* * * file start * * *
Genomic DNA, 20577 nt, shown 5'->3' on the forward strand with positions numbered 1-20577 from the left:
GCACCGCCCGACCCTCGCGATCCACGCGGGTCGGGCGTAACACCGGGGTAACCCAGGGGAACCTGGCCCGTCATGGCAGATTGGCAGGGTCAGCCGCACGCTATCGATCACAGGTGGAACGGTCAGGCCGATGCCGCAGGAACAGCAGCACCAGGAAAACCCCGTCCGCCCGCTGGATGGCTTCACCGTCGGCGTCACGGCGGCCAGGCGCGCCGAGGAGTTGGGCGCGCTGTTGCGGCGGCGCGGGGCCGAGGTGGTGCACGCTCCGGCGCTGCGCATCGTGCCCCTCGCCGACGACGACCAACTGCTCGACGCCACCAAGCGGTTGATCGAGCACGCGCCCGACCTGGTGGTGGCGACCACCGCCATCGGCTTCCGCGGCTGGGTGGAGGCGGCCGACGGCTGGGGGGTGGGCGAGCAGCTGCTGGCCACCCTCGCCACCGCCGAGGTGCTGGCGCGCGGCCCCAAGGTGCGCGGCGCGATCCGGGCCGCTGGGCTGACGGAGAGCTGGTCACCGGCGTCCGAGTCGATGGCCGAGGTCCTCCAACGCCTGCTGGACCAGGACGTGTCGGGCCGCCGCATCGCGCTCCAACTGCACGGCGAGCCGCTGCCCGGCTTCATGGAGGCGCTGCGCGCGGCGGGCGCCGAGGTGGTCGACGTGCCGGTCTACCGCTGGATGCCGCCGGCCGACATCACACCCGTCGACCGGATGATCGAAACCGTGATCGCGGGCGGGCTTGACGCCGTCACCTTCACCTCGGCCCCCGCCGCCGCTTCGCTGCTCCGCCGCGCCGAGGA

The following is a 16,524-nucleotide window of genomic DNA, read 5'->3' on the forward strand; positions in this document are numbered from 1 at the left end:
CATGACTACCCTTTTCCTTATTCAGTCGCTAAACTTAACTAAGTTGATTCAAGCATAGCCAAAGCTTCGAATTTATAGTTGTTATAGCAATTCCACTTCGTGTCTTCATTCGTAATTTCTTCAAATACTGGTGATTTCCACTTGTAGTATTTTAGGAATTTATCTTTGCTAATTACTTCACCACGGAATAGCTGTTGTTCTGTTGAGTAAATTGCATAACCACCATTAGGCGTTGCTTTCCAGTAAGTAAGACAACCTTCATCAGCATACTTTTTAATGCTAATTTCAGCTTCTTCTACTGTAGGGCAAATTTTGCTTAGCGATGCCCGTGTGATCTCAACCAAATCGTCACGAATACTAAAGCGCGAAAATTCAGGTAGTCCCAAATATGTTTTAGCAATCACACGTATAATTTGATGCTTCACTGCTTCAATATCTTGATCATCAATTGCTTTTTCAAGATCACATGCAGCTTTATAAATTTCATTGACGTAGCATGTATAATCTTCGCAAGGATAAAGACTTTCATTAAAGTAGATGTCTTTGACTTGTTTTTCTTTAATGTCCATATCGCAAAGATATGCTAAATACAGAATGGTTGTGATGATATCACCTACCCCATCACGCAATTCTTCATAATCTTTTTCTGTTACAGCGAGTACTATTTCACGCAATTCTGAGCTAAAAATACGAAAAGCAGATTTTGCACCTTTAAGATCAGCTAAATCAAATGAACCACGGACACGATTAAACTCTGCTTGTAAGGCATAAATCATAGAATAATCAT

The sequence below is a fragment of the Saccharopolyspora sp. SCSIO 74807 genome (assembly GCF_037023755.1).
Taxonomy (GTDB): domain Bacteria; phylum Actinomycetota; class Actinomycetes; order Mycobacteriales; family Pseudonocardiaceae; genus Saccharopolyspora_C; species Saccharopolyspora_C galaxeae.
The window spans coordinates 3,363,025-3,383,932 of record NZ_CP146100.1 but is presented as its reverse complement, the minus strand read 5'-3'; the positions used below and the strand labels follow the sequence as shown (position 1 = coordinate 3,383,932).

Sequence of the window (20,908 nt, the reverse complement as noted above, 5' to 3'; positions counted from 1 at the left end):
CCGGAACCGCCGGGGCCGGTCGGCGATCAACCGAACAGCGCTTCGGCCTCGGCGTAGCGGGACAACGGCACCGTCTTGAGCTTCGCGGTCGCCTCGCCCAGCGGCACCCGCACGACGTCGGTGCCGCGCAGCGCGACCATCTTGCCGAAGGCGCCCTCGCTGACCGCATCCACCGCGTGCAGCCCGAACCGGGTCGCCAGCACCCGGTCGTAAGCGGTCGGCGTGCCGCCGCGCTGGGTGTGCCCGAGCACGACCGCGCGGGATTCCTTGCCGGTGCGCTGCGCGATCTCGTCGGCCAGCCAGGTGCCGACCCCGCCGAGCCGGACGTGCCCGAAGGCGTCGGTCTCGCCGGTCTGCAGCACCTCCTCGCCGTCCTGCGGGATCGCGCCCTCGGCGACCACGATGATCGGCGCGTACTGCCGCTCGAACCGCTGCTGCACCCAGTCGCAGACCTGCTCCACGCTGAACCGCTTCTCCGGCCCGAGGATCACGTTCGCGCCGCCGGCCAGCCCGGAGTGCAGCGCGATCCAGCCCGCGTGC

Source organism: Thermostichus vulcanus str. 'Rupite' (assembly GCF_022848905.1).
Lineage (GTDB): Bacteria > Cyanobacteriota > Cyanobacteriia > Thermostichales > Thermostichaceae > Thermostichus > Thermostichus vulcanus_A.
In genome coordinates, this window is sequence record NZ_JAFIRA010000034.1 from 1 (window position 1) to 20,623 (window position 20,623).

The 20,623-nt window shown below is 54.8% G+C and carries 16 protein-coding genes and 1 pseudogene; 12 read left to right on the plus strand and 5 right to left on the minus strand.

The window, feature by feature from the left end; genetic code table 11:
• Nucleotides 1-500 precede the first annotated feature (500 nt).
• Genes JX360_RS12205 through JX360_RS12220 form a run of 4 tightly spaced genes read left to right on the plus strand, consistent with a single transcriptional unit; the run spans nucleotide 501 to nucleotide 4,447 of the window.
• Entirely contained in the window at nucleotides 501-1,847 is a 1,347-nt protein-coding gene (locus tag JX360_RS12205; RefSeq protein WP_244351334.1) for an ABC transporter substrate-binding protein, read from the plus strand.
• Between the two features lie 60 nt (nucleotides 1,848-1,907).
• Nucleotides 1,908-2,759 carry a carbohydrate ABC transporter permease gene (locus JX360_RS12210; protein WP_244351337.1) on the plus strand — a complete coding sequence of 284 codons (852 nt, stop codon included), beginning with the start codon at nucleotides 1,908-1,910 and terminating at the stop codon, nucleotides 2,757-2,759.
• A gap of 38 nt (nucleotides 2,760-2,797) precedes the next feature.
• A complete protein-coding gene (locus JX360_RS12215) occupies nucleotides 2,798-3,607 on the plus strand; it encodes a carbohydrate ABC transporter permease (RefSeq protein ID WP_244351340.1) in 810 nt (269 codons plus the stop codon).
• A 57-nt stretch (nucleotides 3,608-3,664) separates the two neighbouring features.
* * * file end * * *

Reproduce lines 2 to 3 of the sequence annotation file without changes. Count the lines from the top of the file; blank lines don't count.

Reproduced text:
GCACCGCCCGACCCTCGCGATCCACGCGGGTCGGGCGTAACACCGGGGTAACCCAGGGGAACCTGGCCCGTCATGGCAGATTGGCAGGGTCAGCCGCACGCTATCGATCACAGGTGGAACGGTCAGGCCGATGCCGCAGGAACAGCAGCACCAGGAAAACCCCGTCCGCCCGCTGGATGGCTTCACCGTCGGCGTCACGGCGGCCAGGCGCGCCGAGGAGTTGGGCGCGCTGTTGCGGCGGCGCGGGGCCGAGGTGGTGCACGCTCCGGCGCTGCGCATCGTGCCCCTCGCCGACGACGACCAACTGCTCGACGCCACCAAGCGGTTGATCGAGCACGCGCCCGACCTGGTGGTGGCGACCACCGCCATCGGCTTCCGCGGCTGGGTGGAGGCGGCCGACGGCTGGGGGGTGGGCGAGCAGCTGCTGGCCACCCTCGCCACCGCCGAGGTGCTGGCGCGCGGCCCCAAGGTGCGCGGCGCGATCCGGGCCGCTGGGCTGACGGAGAGCTGGTCACCGGCGTCCGAGTCGATGGCCGAGGTCCTCCAACGCCTGCTGGACCAGGACGTGTCGGGCCGCCGCATCGCGCTCCAACTGCACGGCGAGCCGCTGCCCGGCTTCATGGAGGCGCTGCGCGCGGCGGGCGCCGAGGTGGTCGACGTGCCGGTCTACCGCTGGATGCCGCCGGCCGACATCACACCCGTCGACCGGATGATCGAAACCGTGATCGCGGGCGGGCTTGACGCCGTCACCTTCACCTCGGCCCCCGCCGCCGCTTCGCTGCTCCGCCGCGCCGAGGA

The following is a 16,524-nucleotide window of genomic DNA, read 5'->3' on the forward strand; positions in this document are numbered from 1 at the left end: